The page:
This posting may have made a lot more sense prior to the COVID-19 virus however the message is in some ways even more relevant to the audience it was intended to reach.
Until COVID-19 came along, hugs, like handshakes, were typically a common form of greeting. I have always preferred a hug over a handshake. In these days of social distancing, hugging is also not recommended unless you are within your secure isolation boundaries. That being said, there is a hugging protocol.
A “normal” hug should probably last between 1 and 4 seconds.
Much depends on who is the huger and who is the hug-gee 😊
Friends get shorter hugs than family.
When my wife Mary was diagnosed with Cancer, our hugs suddenly turned from greeting to comforting. It was during that time that a good friend (thank you Bessie!) introduced us to the “Twenty-second” hug.
Studies have shown that twenty-second hugs can reduce blood pressure and the harmful effects of stress by releasing a hormone only found in mammals called Oxytocin. If you are interested, you can Google “Twenty-second-hugs” for more information.
What I will say is that the twenty-second hug is without doubt, too long for most friends. Unless you are doing it for the right reason, the huger or the hug-gee, or both of you, will begin to feel uncomfortable, and probably begin to giggle, around the 10 second mark into the hug.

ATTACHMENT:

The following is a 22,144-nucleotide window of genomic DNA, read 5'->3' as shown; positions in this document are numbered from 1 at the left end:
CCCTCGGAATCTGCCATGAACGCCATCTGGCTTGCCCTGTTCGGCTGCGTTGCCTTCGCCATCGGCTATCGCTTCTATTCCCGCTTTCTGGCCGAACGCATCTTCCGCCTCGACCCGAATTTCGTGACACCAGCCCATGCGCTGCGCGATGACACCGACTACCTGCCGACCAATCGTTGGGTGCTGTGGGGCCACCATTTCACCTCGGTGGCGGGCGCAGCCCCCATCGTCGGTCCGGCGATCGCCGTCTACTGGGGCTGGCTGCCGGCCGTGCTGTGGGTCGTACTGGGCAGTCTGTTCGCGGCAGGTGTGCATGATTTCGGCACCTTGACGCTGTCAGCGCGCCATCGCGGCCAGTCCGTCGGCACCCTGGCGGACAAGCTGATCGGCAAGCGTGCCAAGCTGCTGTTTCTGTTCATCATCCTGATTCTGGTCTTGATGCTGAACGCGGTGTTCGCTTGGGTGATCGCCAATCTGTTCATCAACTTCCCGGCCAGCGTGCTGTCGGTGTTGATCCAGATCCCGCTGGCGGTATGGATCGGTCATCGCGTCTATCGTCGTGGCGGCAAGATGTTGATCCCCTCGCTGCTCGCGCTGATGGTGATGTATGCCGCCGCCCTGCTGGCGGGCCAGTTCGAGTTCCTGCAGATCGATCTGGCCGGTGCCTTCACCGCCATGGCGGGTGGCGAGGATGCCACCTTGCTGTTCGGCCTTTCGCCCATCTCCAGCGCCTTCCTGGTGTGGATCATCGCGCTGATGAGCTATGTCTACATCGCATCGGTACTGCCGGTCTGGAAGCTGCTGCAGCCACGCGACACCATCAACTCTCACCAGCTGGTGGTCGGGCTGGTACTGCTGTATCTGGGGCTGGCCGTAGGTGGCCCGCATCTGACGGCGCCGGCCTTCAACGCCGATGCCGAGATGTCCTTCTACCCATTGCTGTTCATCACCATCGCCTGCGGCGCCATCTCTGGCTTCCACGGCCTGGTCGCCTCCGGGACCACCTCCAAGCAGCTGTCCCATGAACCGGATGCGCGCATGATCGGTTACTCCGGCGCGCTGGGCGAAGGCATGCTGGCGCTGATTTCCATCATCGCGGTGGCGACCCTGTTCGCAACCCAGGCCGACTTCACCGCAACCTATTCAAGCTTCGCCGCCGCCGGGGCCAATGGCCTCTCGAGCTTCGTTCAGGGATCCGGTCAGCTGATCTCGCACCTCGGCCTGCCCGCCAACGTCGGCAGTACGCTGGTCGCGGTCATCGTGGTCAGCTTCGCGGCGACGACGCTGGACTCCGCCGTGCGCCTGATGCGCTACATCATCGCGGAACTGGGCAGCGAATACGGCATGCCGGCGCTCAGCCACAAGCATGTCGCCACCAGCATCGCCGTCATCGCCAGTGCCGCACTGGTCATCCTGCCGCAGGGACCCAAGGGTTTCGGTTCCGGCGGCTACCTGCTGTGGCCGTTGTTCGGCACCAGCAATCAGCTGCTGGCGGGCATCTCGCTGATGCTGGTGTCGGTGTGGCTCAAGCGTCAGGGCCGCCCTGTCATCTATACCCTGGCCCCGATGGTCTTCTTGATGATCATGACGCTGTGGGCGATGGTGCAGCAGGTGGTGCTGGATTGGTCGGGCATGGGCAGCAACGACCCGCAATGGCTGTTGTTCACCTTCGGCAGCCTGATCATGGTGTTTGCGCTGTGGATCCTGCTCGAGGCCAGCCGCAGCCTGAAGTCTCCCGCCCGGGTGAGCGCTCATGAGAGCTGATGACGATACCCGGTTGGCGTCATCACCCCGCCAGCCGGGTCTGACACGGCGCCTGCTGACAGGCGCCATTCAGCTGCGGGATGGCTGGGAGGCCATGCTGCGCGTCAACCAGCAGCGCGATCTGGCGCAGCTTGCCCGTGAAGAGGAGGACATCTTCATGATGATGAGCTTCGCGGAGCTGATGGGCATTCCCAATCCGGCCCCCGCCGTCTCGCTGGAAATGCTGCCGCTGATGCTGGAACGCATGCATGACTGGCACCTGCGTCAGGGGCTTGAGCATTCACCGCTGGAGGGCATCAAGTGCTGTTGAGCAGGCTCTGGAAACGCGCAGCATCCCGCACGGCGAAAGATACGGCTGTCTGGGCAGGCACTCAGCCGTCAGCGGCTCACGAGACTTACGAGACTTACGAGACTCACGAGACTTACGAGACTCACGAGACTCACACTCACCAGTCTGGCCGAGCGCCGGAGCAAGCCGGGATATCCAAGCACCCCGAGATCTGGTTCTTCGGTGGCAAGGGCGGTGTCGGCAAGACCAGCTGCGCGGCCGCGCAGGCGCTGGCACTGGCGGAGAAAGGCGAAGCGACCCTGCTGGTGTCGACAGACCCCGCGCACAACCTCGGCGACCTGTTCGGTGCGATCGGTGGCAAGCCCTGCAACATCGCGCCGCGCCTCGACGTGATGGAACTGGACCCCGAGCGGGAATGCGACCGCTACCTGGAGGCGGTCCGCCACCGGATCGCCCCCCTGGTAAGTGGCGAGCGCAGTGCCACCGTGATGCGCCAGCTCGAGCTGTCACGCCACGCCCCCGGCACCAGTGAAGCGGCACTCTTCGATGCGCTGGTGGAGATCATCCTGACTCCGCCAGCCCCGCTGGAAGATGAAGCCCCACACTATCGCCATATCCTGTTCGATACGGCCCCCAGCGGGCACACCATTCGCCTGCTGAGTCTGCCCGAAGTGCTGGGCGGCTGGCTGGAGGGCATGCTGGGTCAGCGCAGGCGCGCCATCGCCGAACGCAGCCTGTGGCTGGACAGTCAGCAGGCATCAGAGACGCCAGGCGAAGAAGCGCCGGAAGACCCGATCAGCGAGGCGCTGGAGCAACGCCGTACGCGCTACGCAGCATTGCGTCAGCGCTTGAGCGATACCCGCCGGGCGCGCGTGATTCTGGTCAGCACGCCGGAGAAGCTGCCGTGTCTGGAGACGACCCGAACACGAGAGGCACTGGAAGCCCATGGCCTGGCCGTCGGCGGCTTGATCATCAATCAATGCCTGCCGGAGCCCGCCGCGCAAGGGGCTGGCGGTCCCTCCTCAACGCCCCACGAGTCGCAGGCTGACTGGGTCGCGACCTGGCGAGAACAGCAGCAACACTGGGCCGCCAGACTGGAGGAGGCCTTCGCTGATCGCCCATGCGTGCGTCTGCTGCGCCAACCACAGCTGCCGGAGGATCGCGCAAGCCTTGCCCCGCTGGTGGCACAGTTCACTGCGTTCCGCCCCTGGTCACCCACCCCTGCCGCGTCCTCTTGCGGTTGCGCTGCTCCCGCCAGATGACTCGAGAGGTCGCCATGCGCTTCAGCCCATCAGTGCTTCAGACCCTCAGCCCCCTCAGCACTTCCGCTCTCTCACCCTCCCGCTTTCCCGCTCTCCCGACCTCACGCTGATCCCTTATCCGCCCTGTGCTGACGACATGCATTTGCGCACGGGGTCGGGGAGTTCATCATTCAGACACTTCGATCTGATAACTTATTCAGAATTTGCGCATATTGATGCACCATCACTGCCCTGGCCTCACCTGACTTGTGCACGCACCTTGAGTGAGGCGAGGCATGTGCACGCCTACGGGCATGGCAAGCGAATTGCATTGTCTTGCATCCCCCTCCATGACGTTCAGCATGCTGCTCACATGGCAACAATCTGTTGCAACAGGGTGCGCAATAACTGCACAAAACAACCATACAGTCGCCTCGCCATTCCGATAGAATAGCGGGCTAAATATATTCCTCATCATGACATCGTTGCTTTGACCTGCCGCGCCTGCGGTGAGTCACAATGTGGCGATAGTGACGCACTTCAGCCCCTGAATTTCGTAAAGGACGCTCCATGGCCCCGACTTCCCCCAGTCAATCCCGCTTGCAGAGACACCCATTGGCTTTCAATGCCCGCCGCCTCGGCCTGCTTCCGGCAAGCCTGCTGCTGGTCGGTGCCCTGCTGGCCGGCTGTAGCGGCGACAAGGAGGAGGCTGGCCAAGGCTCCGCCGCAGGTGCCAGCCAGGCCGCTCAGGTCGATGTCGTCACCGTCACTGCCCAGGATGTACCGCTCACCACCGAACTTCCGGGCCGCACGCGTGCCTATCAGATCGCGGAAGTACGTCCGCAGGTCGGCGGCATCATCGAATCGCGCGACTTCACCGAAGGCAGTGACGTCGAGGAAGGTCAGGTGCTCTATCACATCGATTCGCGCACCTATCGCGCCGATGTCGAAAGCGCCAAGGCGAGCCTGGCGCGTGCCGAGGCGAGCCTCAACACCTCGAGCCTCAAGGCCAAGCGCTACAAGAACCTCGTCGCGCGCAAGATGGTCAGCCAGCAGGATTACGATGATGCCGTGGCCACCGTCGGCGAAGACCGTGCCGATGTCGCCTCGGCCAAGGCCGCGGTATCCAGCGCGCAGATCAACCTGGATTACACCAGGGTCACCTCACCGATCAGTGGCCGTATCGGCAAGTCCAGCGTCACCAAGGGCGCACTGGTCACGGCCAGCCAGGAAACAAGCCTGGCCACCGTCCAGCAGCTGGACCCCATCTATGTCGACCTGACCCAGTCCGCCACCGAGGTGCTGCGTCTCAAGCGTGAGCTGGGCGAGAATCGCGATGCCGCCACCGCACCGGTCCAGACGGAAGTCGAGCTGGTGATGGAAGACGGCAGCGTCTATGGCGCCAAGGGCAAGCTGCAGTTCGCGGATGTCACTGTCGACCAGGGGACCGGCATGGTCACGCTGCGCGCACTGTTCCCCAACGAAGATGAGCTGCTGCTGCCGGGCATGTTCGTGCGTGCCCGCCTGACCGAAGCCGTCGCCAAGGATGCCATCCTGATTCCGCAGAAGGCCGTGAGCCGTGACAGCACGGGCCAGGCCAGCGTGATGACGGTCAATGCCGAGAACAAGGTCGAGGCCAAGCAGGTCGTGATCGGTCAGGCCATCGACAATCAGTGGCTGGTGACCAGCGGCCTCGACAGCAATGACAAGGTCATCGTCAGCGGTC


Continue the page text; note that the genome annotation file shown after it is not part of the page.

But for those seeking assurance, love and comfort during difficult times, the twenty-second hug is a powerful way to share unspoken emotions. After the discovery of her cancer, Mary and I began to recognize when one of us needed not just a hug but a twenty-second hug. Frequently we would simply come together and embrace.
While the hug started like most others, somewhere in the 10 second range, our arms would become less tense, our bodies would seek the warmth in each other, our heart rates would seemingly sync up. Then there would be an almost magical release of tension coupled with a genuine feeling of momentary well-being. The hug would end with a sigh or even a cry but the tears were more of a release- than from pain. At least physical pain.
Twenty-second hugs are not romantic in the sexual sense. They are shared by people who not only deeply care about each other, but by people who need a release from anxiety. A release, even for a few moments, from fear. When people share a harsh disease together, or the threat of disease together, you can never sure who gets the most out of a twenty-second hug.
All I can say is that it is real, and it is meaningful, and for a short while, it is as powerful as any drug.
We will all some day need a twenty-second hug. Maybe in this time of COVID-19, the time is now.
Remember it, embrace it and when the time is right, remember — this hugs for you!